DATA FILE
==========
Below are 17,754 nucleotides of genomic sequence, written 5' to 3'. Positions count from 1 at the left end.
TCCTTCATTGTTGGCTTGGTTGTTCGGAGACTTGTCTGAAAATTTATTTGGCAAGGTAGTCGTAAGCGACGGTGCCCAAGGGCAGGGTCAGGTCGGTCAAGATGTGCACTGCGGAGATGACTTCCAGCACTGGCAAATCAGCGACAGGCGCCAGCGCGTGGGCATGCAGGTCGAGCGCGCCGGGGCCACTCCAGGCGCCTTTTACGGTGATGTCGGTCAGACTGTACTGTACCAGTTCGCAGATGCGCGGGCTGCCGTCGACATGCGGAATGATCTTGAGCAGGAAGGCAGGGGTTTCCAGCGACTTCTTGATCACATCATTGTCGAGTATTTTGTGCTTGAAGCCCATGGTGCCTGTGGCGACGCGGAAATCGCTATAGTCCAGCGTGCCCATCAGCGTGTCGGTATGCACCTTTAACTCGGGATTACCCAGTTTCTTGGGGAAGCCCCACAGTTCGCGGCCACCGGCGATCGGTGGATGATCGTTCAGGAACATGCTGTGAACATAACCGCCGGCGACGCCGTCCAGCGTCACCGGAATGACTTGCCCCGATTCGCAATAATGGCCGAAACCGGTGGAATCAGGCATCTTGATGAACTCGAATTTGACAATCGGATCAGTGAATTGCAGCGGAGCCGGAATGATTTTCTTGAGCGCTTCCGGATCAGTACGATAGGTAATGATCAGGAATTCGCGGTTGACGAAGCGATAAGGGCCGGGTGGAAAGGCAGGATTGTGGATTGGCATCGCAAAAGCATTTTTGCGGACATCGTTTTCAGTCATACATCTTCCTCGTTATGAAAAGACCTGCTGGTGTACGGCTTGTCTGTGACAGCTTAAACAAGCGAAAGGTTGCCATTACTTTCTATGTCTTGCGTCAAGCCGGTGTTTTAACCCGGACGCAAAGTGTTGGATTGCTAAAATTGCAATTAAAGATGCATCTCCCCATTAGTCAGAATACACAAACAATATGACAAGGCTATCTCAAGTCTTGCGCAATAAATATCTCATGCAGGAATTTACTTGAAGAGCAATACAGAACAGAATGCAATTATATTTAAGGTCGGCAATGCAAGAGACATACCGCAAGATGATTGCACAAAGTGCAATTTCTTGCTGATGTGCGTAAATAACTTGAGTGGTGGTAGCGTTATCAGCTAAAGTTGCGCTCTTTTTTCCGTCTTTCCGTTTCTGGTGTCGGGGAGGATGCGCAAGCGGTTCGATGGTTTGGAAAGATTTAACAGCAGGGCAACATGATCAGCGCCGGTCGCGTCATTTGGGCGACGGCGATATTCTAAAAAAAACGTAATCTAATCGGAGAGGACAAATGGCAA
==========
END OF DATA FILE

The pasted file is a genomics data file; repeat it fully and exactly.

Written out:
Below are 17,754 nucleotides of genomic sequence, written 5' to 3'. Positions count from 1 at the left end.
TCCTTCATTGTTGGCTTGGTTGTTCGGAGACTTGTCTGAAAATTTATTTGGCAAGGTAGTCGTAAGCGACGGTGCCCAAGGGCAGGGTCAGGTCGGTCAAGATGTGCACTGCGGAGATGACTTCCAGCACTGGCAAATCAGCGACAGGCGCCAGCGCGTGGGCATGCAGGTCGAGCGCGCCGGGGCCACTCCAGGCGCCTTTTACGGTGATGTCGGTCAGACTGTACTGTACCAGTTCGCAGATGCGCGGGCTGCCGTCGACATGCGGAATGATCTTGAGCAGGAAGGCAGGGGTTTCCAGCGACTTCTTGATCACATCATTGTCGAGTATTTTGTGCTTGAAGCCCATGGTGCCTGTGGCGACGCGGAAATCGCTATAGTCCAGCGTGCCCATCAGCGTGTCGGTATGCACCTTTAACTCGGGATTACCCAGTTTCTTGGGGAAGCCCCACAGTTCGCGGCCACCGGCGATCGGTGGATGATCGTTCAGGAACATGCTGTGAACATAACCGCCGGCGACGCCGTCCAGCGTCACCGGAATGACTTGCCCCGATTCGCAATAATGGCCGAAACCGGTGGAATCAGGCATCTTGATGAACTCGAATTTGACAATCGGATCAGTGAATTGCAGCGGAGCCGGAATGATTTTCTTGAGCGCTTCCGGATCAGTACGATAGGTAATGATCAGGAATTCGCGGTTGACGAAGCGATAAGGGCCGGGTGGAAAGGCAGGATTGTGGATTGGCATCGCAAAAGCATTTTTGCGGACATCGTTTTCAGTCATACATCTTCCTCGTTATGAAAAGACCTGCTGGTGTACGGCTTGTCTGTGACAGCTTAAACAAGCGAAAGGTTGCCATTACTTTCTATGTCTTGCGTCAAGCCGGTGTTTTAACCCGGACGCAAAGTGTTGGATTGCTAAAATTGCAATTAAAGATGCATCTCCCCATTAGTCAGAATACACAAACAATATGACAAGGCTATCTCAAGTCTTGCGCAATAAATATCTCATGCAGGAATTTACTTGAAGAGCAATACAGAACAGAATGCAATTATATTTAAGGTCGGCAATGCAAGAGACATACCGCAAGATGATTGCACAAAGTGCAATTTCTTGCTGATGTGCGTAAATAACTTGAGTGGTGGTAGCGTTATCAGCTAAAGTTGCGCTCTTTTTTCCGTCTTTCCGTTTCTGGTGTCGGGGAGGATGCGCAAGCGGTTCGATGGTTTGGAAAGATTTAACAGCAGGGCAACATGATCAGCGCCGGTCGCGTCATTTGGGCGACGGCGATATTCTAAAAAAAACGTAATCTAATCGGAGAGGACAAATGGCAA